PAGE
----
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Quote:
Originally Posted by adamc View Post
Alex...

To Deface / destroy US Tender is a federal crime

Quick.. Arrest all those trains, as they have killed pennies
False. http://www.coinflation.com/is_it_ill...elt_coins.html

Sent via teletype
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Old February 5, 2013, 10:18 AM   #11
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Defacing/destroying US currency is only illegal if you have "fraudulent intent".

When I was a banker, I'd have people all the time walking up to the counter with 20s and say "Can you break that for me?"

For my more known, regulars, I'd say "Sure!", tear it in half and hand it back. The looks were priceless!

Once had a guy about 2 back in line flip out when he saw it. he told me he just witnesses a felony and was calling the FBI.

Anyway, zinc makes bad bullets, legal or otherwise. Not to mention, you think 1c each penny is cheap... imagine how many pennies it would take to make a typical bullet. You'd be better off, by far I imagine, to buy regular, jacketed bullets.
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Old February 5, 2013, 01:42 PM   #12
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Why is the EPA so against lead? It seems like anyone inexperienced with lead thinks that you will be instantly poisoned. Even though it takes years and years and years of buildup to start showing effects. You can wear lead jewelry and use lead silverware for decades and be completely fine.
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Old February 5, 2013, 07:14 PM   #13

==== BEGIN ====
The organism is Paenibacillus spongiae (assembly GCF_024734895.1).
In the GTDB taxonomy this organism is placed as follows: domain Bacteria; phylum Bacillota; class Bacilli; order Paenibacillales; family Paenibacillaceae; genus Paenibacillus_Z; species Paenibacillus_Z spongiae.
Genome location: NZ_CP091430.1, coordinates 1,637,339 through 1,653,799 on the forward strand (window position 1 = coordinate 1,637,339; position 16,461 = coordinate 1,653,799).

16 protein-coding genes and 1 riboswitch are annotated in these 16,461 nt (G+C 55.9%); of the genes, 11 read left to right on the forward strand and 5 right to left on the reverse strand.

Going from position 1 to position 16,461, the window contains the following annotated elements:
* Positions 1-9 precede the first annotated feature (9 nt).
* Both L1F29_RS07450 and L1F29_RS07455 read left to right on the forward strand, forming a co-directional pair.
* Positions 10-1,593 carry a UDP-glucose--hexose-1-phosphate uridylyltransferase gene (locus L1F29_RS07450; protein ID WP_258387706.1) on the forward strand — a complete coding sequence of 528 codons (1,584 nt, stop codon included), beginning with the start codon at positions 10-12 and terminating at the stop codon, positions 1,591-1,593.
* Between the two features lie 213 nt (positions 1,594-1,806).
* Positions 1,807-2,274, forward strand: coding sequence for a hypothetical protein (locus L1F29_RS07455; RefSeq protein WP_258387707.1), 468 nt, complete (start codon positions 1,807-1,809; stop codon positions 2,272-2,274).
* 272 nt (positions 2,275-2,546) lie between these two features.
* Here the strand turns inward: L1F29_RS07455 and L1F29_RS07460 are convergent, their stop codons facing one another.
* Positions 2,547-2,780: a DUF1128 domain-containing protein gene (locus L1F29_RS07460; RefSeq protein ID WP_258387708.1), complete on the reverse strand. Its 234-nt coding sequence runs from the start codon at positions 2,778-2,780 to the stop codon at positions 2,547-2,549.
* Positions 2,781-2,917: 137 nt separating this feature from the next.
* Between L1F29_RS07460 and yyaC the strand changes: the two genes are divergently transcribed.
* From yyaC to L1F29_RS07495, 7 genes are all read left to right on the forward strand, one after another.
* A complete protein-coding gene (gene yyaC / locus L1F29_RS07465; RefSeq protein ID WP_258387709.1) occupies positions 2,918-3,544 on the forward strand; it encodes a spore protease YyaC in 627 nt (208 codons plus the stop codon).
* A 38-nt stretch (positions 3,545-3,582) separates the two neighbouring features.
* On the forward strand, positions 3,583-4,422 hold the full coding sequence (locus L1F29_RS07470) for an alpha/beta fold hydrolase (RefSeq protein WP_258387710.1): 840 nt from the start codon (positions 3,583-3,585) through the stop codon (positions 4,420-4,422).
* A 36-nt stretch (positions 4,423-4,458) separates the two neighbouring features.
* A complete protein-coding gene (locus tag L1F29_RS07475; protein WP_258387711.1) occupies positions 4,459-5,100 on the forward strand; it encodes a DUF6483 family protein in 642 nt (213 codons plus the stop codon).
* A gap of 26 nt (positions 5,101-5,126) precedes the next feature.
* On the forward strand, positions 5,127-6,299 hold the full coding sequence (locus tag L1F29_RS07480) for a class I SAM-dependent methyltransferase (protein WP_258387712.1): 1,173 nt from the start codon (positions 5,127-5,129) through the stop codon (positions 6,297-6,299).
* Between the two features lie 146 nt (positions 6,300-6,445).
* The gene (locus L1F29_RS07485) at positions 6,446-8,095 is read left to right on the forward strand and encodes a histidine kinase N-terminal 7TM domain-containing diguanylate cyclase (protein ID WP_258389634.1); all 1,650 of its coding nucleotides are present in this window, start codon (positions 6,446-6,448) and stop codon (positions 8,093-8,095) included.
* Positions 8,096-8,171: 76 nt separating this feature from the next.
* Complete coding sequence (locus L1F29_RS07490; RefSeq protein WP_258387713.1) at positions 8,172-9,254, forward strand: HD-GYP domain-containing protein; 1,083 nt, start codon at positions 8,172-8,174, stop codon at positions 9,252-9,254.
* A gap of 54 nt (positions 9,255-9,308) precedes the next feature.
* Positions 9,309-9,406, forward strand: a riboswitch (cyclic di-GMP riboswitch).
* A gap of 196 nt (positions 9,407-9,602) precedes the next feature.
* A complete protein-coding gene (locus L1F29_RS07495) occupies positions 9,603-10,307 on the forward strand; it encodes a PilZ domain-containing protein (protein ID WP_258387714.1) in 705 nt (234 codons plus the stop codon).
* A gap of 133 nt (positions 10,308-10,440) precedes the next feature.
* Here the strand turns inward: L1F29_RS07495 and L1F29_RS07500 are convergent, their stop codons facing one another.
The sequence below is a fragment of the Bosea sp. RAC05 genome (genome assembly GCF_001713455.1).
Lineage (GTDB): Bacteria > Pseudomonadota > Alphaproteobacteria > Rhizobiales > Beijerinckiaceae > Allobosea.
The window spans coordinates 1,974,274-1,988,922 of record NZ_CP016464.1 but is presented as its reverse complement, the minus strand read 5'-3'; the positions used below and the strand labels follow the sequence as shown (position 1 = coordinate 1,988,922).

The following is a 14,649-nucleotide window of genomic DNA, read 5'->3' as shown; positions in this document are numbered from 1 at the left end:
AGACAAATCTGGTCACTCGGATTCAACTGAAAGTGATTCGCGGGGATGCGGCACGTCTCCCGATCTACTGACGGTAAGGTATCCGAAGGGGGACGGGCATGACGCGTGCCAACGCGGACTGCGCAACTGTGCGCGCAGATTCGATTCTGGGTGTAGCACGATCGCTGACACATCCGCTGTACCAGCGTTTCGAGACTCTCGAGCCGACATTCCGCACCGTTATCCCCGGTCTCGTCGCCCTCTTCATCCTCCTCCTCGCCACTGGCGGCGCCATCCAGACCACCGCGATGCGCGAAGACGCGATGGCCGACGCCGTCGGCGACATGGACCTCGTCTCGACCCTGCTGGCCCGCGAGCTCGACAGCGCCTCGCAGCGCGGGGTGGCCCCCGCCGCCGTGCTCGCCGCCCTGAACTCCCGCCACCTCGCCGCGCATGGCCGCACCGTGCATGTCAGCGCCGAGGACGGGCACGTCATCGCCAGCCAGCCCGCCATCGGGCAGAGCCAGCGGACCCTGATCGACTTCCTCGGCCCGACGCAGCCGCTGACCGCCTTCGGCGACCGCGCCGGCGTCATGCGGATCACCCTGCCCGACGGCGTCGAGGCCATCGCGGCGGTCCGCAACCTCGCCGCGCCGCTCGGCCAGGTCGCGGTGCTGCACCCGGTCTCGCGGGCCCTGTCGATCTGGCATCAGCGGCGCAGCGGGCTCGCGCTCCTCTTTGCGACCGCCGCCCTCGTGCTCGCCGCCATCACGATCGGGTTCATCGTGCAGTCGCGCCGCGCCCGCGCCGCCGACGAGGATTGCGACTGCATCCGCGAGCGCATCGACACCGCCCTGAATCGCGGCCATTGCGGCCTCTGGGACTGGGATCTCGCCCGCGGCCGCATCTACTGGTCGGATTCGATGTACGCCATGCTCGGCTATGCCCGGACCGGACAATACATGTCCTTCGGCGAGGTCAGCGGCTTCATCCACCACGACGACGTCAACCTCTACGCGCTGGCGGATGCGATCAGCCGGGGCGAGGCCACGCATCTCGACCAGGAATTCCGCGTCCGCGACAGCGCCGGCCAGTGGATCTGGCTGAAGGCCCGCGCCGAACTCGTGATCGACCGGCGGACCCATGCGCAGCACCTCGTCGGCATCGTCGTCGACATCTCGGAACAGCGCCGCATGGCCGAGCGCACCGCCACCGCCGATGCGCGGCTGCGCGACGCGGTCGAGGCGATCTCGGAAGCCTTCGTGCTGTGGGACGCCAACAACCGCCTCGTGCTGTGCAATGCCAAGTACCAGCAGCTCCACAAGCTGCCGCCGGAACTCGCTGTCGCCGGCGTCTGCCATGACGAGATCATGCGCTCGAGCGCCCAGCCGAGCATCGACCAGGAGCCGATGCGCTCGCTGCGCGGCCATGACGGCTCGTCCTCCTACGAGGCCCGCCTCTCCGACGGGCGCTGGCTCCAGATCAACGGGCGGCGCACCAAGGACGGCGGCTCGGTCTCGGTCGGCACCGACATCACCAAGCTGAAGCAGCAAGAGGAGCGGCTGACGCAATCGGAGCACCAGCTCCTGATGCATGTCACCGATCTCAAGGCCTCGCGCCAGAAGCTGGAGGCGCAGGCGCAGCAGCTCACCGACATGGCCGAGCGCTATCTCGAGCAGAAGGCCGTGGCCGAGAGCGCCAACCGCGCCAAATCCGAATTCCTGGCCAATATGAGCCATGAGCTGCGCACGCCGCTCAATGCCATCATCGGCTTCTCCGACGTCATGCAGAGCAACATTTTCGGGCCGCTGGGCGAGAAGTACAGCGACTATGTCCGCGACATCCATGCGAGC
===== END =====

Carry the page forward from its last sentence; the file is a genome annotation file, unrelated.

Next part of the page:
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For the same reason they are against toilets that flush, light bulbs that provide light, etc.
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Old February 6, 2013, 11:47 AM   #14
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^^^^ Too FUNNY!!

That and our society is ate up with a bunch of DO GOODER RETARDS!!! Or at least they THINK they know whats good for everyone!
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Old February 6, 2013, 12:31 PM   #15
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I should mention that, though zinc can be cast by itself with practice, its density is only about 60% that of most casting alloys, so a zinc bullet cast in a current mold for a 230 grain lead .452" round nose bullets will come out weighing a little under 140 grains. That means the sectional density will be 40% lower, too, which means the ballistic coefficient will be 40% lower, too. Same will apply to all bullets cast in molds not made for zinc. This may not seem like a big deal for 7 yard ranges with handguns, but for a lot of rifle bullets it means they won't stabilize in existing rifling twist and the powders normally used will be too slow for them.
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Old February 6, 2013, 03:49 PM   #16
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Go to a plumbing supply house and buy pure lead.

The sky is not falling.
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Old February 11, 2013, 04:31 AM   #17
chris in va
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You can't use pure lead in handguns and modern rifles.
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Old February 11, 2013, 06:00 AM   #18
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Quote:
Originally Posted by chris in va
You can't use pure lead in handguns